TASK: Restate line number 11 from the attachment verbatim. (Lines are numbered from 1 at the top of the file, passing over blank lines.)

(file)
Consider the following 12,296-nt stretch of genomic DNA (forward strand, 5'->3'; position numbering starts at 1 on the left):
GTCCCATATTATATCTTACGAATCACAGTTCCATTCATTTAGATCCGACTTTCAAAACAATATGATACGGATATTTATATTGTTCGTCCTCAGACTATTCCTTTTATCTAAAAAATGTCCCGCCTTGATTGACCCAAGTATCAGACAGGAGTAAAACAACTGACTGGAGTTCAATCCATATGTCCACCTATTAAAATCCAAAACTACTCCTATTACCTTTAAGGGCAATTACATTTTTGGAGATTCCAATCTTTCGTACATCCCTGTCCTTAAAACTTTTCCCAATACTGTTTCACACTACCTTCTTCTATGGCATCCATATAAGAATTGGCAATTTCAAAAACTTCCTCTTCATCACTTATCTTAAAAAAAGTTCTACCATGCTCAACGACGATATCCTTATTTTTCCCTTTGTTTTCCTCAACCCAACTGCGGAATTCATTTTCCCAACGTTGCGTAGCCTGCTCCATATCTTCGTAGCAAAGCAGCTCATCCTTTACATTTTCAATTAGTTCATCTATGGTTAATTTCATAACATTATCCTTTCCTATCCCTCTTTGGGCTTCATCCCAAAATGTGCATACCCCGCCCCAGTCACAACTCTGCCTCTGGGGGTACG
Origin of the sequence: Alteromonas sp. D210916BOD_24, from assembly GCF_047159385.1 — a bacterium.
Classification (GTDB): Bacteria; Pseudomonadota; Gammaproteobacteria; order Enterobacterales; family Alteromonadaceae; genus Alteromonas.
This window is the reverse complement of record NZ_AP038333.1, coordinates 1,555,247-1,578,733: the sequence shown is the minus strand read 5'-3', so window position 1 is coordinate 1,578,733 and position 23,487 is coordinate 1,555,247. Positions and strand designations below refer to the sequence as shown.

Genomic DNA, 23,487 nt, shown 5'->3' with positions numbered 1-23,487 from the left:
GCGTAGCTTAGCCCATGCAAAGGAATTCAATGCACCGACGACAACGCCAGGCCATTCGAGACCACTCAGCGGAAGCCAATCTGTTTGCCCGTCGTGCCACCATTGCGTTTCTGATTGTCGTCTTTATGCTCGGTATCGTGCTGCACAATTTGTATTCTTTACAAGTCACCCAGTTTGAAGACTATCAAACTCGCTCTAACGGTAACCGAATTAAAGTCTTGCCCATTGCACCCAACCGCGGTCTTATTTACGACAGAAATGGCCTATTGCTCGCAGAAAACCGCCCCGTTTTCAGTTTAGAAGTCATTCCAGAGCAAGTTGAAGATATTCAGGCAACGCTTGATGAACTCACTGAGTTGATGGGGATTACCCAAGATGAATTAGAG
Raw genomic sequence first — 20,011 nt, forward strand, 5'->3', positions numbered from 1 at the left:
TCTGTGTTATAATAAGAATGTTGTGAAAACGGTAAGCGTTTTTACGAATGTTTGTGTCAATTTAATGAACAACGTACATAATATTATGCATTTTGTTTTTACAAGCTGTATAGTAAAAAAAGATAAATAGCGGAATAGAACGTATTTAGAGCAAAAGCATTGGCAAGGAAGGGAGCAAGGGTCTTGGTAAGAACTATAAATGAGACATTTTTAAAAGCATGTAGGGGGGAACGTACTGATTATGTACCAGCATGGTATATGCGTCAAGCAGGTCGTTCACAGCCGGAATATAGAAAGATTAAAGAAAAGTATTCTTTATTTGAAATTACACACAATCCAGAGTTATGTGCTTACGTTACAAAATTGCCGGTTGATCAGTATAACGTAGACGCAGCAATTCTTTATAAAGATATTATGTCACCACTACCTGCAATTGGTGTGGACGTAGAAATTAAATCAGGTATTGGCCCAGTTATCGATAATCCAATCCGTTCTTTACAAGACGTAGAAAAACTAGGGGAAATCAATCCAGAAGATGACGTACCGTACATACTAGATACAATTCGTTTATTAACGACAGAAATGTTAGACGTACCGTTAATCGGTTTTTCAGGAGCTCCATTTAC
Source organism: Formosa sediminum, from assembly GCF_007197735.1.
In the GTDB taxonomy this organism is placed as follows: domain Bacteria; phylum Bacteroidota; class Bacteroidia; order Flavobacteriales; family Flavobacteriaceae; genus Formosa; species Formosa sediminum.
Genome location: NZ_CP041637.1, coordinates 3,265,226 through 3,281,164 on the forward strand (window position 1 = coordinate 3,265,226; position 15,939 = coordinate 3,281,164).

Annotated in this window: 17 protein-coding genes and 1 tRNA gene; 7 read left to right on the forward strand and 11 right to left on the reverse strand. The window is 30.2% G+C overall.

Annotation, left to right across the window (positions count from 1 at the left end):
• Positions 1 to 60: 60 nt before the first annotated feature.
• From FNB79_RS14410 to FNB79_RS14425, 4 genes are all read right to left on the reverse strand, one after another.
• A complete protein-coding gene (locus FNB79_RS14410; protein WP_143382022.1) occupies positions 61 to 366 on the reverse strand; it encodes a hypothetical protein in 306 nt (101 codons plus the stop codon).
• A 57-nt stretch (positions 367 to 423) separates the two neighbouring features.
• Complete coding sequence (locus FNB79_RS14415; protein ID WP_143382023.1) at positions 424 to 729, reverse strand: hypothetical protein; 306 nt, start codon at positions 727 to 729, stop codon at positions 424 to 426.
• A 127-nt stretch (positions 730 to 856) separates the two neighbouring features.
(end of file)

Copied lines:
In the GTDB taxonomy this organism is placed as follows: domain Bacteria; phylum Bacteroidota; class Bacteroidia; order Flavobacteriales; family Flavobacteriaceae; genus Formosa; species Formosa sediminum.